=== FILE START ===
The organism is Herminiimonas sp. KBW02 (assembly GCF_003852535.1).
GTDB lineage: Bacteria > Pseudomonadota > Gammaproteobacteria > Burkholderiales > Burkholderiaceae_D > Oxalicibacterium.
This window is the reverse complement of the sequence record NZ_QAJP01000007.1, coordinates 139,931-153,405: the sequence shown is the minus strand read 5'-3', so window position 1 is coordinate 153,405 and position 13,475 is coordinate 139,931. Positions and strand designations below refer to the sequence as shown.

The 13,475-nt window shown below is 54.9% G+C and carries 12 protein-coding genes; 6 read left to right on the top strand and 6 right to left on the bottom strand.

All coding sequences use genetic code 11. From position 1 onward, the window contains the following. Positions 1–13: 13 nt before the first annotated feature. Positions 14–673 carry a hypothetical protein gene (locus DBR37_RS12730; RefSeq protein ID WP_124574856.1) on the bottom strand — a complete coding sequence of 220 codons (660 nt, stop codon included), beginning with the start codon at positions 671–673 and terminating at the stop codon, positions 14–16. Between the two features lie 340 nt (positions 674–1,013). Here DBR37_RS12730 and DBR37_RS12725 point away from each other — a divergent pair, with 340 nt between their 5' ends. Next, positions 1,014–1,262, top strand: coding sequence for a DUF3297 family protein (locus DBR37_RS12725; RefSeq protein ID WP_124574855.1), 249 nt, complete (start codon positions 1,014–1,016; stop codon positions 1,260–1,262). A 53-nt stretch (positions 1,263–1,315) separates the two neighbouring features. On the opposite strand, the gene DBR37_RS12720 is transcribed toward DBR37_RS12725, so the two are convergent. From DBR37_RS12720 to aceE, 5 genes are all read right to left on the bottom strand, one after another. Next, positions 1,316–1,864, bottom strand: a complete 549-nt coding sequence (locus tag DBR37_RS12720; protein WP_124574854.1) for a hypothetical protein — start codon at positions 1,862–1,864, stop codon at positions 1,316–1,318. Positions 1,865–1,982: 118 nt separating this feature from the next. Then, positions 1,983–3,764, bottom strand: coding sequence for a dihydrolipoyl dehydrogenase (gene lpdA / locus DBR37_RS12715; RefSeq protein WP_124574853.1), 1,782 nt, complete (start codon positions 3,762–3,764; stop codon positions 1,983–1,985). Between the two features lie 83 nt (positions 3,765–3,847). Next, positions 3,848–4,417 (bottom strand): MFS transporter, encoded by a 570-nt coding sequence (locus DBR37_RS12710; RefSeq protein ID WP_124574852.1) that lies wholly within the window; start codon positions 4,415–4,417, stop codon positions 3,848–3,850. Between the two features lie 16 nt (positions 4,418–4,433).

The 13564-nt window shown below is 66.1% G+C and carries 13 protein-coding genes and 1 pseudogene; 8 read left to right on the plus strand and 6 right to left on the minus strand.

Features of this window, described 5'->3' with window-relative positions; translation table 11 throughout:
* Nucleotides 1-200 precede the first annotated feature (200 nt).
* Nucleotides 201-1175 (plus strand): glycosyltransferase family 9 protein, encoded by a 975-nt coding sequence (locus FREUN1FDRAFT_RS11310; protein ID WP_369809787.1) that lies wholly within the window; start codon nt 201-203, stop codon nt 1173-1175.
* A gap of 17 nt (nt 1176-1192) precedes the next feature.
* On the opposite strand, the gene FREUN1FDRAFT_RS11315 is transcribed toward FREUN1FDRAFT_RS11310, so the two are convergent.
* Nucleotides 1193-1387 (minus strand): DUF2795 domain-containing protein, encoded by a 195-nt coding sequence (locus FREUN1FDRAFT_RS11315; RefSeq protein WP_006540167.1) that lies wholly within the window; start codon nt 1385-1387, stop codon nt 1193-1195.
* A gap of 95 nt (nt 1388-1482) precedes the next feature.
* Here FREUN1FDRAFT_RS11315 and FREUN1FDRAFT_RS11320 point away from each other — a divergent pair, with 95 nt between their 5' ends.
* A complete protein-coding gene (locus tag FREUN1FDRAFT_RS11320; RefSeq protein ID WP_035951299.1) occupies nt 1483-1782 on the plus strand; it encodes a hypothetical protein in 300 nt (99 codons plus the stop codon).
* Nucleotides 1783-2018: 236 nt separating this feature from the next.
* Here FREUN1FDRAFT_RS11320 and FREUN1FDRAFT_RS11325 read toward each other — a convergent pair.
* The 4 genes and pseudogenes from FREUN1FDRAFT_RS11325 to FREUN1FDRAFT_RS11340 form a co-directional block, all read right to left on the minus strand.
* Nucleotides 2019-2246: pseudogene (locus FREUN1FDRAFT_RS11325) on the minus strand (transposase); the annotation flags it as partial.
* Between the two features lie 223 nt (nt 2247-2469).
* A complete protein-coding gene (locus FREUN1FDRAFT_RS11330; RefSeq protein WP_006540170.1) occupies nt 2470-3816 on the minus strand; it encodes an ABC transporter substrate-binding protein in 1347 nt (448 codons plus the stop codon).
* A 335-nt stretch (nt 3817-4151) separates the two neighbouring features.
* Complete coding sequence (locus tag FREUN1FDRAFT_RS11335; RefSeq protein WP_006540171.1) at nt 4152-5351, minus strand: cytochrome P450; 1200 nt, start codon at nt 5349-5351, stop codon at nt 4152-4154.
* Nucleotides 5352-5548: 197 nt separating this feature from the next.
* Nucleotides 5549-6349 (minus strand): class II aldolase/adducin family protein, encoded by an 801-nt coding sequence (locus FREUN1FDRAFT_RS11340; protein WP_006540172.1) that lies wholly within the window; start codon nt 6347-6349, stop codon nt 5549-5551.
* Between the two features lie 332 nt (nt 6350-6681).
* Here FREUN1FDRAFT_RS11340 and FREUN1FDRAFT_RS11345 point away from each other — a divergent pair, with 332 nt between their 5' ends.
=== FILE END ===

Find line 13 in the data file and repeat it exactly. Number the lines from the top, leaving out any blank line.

* A gap of 95 nt (nt 1388-1482) precedes the next feature.